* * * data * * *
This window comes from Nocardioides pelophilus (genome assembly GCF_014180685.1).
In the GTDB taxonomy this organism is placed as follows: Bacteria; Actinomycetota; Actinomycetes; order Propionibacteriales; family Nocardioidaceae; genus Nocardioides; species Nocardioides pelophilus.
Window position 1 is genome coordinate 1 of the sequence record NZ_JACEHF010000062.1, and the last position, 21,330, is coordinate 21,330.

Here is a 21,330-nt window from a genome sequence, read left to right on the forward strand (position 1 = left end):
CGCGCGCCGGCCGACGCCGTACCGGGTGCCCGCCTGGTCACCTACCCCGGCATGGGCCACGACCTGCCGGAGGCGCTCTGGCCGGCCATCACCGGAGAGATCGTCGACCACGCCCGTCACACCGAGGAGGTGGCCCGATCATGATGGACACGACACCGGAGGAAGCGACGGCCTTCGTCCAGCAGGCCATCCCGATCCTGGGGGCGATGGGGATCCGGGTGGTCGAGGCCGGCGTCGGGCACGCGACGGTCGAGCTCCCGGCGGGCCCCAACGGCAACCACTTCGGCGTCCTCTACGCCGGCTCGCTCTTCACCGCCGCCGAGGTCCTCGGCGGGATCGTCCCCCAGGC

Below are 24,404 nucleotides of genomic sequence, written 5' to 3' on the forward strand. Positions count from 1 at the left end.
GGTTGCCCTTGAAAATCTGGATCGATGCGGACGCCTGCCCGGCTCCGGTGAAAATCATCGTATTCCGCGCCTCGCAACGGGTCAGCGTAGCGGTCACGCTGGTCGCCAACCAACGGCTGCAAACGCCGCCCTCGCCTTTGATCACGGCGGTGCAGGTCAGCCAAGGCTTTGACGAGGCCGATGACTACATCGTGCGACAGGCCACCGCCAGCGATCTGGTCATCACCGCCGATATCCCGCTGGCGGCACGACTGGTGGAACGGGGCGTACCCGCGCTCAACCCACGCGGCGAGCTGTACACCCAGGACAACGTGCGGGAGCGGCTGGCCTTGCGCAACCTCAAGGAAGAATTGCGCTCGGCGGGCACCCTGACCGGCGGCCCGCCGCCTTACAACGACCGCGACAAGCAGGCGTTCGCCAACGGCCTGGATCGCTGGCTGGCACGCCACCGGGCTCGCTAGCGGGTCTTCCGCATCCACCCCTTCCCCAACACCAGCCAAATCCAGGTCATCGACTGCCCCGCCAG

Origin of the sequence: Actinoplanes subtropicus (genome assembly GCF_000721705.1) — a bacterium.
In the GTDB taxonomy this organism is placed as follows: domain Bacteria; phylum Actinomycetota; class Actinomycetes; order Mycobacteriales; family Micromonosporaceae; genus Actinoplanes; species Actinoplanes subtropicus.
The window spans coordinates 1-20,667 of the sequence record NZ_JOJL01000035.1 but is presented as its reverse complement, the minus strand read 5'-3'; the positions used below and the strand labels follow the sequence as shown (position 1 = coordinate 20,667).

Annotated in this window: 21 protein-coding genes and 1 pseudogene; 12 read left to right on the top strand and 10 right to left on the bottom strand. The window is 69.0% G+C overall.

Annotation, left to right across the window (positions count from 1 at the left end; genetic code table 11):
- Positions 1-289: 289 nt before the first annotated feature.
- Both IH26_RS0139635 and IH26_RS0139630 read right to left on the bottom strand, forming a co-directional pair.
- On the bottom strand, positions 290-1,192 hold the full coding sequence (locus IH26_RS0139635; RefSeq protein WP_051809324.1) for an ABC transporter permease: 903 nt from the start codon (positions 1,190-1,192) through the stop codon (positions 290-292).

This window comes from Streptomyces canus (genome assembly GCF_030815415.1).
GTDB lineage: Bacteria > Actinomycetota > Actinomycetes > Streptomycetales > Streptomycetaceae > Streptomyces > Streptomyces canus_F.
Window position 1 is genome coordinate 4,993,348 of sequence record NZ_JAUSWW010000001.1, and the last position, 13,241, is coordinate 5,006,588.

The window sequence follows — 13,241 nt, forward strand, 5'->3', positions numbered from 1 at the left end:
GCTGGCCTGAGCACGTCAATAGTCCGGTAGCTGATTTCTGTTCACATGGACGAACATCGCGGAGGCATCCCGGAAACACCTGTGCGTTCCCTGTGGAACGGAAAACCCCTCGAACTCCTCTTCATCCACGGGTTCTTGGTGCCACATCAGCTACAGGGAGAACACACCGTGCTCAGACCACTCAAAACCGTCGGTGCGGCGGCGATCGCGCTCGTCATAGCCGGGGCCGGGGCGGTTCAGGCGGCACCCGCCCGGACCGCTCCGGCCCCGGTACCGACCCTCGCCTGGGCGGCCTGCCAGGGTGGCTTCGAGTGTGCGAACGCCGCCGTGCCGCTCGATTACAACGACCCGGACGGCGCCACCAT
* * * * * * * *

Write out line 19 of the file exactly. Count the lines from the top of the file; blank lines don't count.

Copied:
The window sequence follows — 13,241 nt, forward strand, 5'->3', positions numbered from 1 at the left end: